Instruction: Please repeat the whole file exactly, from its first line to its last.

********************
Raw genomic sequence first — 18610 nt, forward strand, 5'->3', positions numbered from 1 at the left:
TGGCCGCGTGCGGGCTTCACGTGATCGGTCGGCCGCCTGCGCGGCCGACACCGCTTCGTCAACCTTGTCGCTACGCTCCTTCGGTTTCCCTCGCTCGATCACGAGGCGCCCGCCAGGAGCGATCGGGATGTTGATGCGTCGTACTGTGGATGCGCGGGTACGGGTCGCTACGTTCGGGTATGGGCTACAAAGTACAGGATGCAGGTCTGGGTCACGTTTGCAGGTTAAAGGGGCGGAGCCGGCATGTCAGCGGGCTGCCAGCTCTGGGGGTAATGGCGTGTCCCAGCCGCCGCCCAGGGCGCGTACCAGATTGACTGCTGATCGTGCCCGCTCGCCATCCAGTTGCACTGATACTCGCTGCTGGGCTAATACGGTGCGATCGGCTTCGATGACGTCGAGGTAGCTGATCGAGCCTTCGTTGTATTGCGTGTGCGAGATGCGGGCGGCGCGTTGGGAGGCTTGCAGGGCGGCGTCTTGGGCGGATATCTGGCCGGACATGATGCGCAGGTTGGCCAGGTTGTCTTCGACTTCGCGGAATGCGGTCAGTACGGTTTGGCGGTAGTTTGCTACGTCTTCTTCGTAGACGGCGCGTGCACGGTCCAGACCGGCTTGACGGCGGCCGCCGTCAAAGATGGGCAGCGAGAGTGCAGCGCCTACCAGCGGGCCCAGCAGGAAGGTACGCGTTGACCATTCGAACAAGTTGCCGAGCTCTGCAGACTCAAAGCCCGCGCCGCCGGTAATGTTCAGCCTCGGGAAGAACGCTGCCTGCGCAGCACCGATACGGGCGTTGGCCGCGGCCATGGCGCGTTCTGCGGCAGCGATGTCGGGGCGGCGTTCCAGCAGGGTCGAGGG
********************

Raw genomic sequence first — 18610 nt, forward strand, 5'->3', positions numbered from 1 at the left:
TGGCCGCGTGCGGGCTTCACGTGATCGGTCGGCCGCCTGCGCGGCCGACACCGCTTCGTCAACCTTGTCGCTACGCTCCTTCGGTTTCCCTCGCTCGATCACGAGGCGCCCGCCAGGAGCGATCGGGATGTTGATGCGTCGTACTGTGGATGCGCGGGTACGGGTCGCTACGTTCGGGTATGGGCTACAAAGTACAGGATGCAGGTCTGGGTCACGTTTGCAGGTTAAAGGGGCGGAGCCGGCATGTCAGCGGGCTGCCAGCTCTGGGGGTAATGGCGTGTCCCAGCCGCCGCCCAGGGCGCGTACCAGATTGACTGCTGATCGTGCCCGCTCGCCATCCAGTTGCACTGATACTCGCTGCTGGGCTAATACGGTGCGATCGGCTTCGATGACGTCGAGGTAGCTGATCGAGCCTTCGTTGTATTGCGTGTGCGAGATGCGGGCGGCGCGTTGGGAGGCTTGCAGGGCGGCGTCTTGGGCGGATATCTGGCCGGACATGATGCGCAGGTTGGCCAGGTTGTCTTCGACTTCGCGGAATGCGGTCAGTACGGTTTGGCGGTAGTTTGCTACGTCTTCTTCGTAGACGGCGCGTGCACGGTCCAGACCGGCTTGACGGCGGCCGCCGTCAAAGATGGGCAGCGAGAGTGCAGCGCCTACCAGCGGGCCCAGCAGGAAGGTACGCGTTGACCATTCGAACAAGTTGCCGAGCTCTGCAGACTCAAAGCCCGCGCCGCCGGTAATGTTCAGCCTCGGGAAGAACGCTGCCTGCGCAGCACCGATACGGGCGTTGGCCGCGGCCATGGCGCGTTCTGCGGCAGCGATGTCGGGGCGGCGTTCCAGCAGGGTCGAGGG